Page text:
I'd personally rather have those airless Michelins with the funky ribs inside them. Never having to worry about tire pressure, flats or leaks would be awesome.
Motorcycle safety would increase exponentially, if this became available in a compatible tire. This is an idea that can create an entire industry, and revolutionize motorcycling. It should be taken seriously.
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Sat Apr 08, 2006 4:32 am quote
Ifixjets wrote:
Nitrogen is used in Aviation to fill tires, Landing gear struts, Door assist bottles and anything that needs compressed gas to operate. It is more stable with temperature, helps keep corrosion down and does not leak through the rubber...
According to Goodyear's aviation tire FAQ, aviation tires are nylon, and automotive tires are polyester/rubber blends.
EDIT: Goodyear was referring only to the tire's fabric, as Dixiecrat points-out.

I've used nylon inner-tubes, in bicycle racing tires. They deflate overnight.
EDIT: This bicycle review site page has many complaints about "leaky" laytex bicycle racing inner-tubes. http://www.mtbr.com/reviews/Tube/product_80181.shtml

Last edited by addicted on Sat Apr 08, 2006 7:48 am; edited 1 time in total
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Sat Apr 08, 2006 6:09 am quote
Quote:
According to Goodyear's aviation tire FAQ, all aviation tires are nylon, and automotive tires are polyester/rubber blends. Nylon tires loose air faster than polyester/rubber tires. I've used nylon inner-tubes, in bicycle racing tires. They deflate overnight.
I can't speak for all of aviation but in GA (general aviation) ie Cessnas, our tires are NOT tubless and I do run Goodyear, as they do make the best GA tires.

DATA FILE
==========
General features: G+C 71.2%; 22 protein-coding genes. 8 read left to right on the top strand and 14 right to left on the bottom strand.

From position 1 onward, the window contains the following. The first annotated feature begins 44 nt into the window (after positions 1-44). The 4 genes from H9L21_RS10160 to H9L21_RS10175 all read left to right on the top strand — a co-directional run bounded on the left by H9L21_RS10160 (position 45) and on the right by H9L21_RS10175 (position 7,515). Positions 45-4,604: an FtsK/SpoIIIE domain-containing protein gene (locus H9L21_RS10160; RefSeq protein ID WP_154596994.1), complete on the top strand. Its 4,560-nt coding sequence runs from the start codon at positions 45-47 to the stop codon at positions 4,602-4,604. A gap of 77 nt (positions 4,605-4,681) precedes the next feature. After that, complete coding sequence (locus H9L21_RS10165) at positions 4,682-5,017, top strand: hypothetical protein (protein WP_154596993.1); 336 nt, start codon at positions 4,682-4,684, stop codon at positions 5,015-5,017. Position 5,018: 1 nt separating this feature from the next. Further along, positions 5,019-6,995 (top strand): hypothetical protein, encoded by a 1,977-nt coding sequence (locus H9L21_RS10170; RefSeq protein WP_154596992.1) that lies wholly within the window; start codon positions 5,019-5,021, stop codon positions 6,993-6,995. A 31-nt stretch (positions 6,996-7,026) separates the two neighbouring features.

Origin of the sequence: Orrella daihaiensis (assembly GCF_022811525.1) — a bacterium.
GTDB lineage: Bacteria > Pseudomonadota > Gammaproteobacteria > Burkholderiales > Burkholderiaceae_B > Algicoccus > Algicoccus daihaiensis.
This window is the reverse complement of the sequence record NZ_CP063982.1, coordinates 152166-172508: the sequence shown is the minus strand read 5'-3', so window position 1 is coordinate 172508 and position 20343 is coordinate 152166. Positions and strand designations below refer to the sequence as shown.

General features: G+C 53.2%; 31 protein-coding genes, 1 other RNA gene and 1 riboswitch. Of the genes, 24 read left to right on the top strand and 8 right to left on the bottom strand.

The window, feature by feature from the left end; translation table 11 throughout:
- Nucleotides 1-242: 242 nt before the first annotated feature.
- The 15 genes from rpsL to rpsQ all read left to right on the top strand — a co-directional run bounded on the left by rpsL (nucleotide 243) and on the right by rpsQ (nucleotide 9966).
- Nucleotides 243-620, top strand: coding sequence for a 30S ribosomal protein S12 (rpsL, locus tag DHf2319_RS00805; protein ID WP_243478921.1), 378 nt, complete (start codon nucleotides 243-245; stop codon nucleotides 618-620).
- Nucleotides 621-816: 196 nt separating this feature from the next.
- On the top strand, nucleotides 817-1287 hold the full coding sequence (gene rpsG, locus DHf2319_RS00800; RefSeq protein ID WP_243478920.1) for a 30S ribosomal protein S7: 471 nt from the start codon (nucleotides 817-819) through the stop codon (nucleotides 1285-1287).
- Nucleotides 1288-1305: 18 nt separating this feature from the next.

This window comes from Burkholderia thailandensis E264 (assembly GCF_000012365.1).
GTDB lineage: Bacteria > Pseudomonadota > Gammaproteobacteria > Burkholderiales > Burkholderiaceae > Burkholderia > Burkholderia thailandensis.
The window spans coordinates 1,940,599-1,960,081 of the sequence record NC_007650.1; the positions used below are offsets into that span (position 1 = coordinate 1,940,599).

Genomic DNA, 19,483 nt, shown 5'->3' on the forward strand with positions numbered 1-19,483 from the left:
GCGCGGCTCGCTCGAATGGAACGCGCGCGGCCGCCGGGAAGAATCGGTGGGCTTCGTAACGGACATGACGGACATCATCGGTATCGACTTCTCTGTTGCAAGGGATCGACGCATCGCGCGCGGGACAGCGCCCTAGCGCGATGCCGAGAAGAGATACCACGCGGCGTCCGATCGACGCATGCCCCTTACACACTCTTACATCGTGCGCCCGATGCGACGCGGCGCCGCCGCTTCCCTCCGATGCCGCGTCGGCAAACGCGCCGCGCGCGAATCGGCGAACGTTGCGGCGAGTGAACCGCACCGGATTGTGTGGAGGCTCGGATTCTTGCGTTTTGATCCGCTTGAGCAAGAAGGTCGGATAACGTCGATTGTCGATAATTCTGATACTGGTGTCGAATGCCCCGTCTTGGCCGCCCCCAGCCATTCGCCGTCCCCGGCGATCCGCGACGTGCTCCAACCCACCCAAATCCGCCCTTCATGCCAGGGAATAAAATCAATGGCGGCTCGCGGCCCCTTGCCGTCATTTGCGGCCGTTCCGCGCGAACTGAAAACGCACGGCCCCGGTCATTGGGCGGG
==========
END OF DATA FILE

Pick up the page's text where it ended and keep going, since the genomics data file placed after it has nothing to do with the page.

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Sat Apr 08, 2006 6:52 am quote
Aviation tires have nylon CORDS, the black stuff you see on the outside is rubber, they are bias ply. Nylon is elastic and absorbs the shocks of landing; some of us tend to have more shock than others. Polyester doesn't stretch, it holds its shape under constant loads. Most auto tires have polyester cords plus steel or kevlar belts, belts over radial ply. Most cycle tires are bias ply not belted. May be anything, nylon, polyester, whatever.
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Sat Apr 08, 2006 6:55 am quote
Race cars use nitrogen in the tires for the presssure stability. The pressure does not change as much as tires with compressed air, and when fractions of PSI make a difference, it is worth it to them.

I was in getting snow tires for my car last fall, and a lady came in and asked about putting nitrogen in her tires. The owner told her he could put it in for her, but that in normal driving she wouldn't notice a thing. She said she read it was supposed to "last longer" than air. He asked her how often she checked her tires now, and she said a couple times a year. He said it wouldn't be noticeable to her, and to not waste her money. That's why I go there!
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Sat Apr 08, 2006 7:10 am quote
stldon wrote:
I saw a blurb on the news the other morning about this. Some tire store was charging around $35 to fill your tires. the pointed out all the same reasons Jess just mentioned. Wouldn't you have to "vacume" out all the air first? Much like re-charging an A/C unit?
COSTCO put nitrogen in my tires, on the car, when I had them changed and said I could come back for FREE touch-up fills when needed.

Janine
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Sun Apr 09, 2006 1:39 pm quote
Chuckles, "This has come up elsewhere, so I'll give you some info from various things I've read. The fact that its used in aviation was news to me, but its also becoming more common in over the road trucks. Having larger molecules, nitrogen doesn't seem through the tires as easily as oxygen does, it has greater temperature stability and it also preserves the tire better. Downside though is cost, though in over the road trucks where tires are often retreaded multiple times, the benefits are far greater than the cost, allowing a carcass to be retreaded more often, also providing the safety of tires that are less likely to deflate. For cars, motorcycles, scooters and other vehicles, there's nothing wrong with using nitrogen, but its overkill and really a waste of money as the tires are a one use item.